In the bustling Irla market lane, it is hard to miss the Ganpati pandal erected on the sidewalk. The pandal not only gets religious communities together but is also a source of revenue for local businessmen.
“A lot of people visit the Ganpati pandal and our business goes up by almost 10% during the festival,” said Rafiq Ismail, owner of an electronics store in Irla.
Shop owners help the organisers with donations and guide traffic and visitors during the festival. Even stall owners who need to relocate to accommodate the pandal don’t mind the inconvenience. “We move stalls somewhere nearby for 10 days,” said Paresh Rode, a stall owner.
However, this year, the mandal will miss its regular set of visitors, who attend novena prayers at the church during Mother Mary’s feast. The two festivities, which have coincided for the past few years, were two weeks apart this year.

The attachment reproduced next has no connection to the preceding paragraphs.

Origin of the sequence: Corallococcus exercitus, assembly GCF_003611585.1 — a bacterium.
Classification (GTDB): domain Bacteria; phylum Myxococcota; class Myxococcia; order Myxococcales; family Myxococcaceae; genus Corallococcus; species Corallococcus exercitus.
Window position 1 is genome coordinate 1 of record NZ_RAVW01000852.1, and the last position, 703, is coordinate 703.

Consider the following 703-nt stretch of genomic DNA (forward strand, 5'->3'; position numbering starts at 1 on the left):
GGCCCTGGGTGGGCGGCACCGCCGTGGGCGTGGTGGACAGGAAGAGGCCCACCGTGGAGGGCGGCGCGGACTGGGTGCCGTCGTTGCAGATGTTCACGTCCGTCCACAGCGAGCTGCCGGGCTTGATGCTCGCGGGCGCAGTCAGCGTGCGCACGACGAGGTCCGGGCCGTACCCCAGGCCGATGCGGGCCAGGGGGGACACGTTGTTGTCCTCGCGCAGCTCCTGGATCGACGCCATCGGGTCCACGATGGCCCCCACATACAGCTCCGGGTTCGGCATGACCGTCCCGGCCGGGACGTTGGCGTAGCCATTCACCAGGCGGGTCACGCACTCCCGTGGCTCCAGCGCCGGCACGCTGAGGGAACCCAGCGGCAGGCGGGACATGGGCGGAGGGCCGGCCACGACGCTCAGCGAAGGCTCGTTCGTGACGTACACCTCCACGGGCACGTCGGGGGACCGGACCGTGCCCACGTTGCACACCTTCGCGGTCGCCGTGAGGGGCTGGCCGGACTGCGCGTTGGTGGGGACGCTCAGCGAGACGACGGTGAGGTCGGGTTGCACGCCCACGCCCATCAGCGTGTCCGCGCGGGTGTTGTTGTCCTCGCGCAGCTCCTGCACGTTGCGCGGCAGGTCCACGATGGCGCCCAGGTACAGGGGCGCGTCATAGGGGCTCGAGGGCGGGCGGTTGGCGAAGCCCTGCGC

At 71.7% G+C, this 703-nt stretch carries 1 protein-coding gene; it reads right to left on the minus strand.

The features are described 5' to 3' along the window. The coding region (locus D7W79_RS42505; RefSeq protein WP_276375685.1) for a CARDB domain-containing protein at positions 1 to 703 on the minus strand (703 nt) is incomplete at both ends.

One of the unique features of this mandal is that the organisers have worked on the pandal only at night, as the number of shoppers and vehicles on the narrow street during the day makes it difficult to work. “Unlike other mandals, we also dismantle the pandal on the day of the visarjan,” said Prakash Kharvi, a committee member of Irla Mitra Mandal, which has been handling the Ganpati pandal for the last 32 years.
Another tradition at Mitra Mandal is to allow a different set of organisers to decorate the pandal and make the necessary arrangements, every three years.
The Irla Market Ganpati is shorter by two feet this year. “An 11-foot-tall Ganpati was difficult to handle during visarjan last year,” said Kharvi. The mandal has not sought insurance for the event so they cannot afford any untoward incidents.
The mandal gets collections of up to Rs. 60,000 every year. Although a relatively small pandal, it has drawn personalities such as politician Gopinath Munde and television actress Smriti Irani.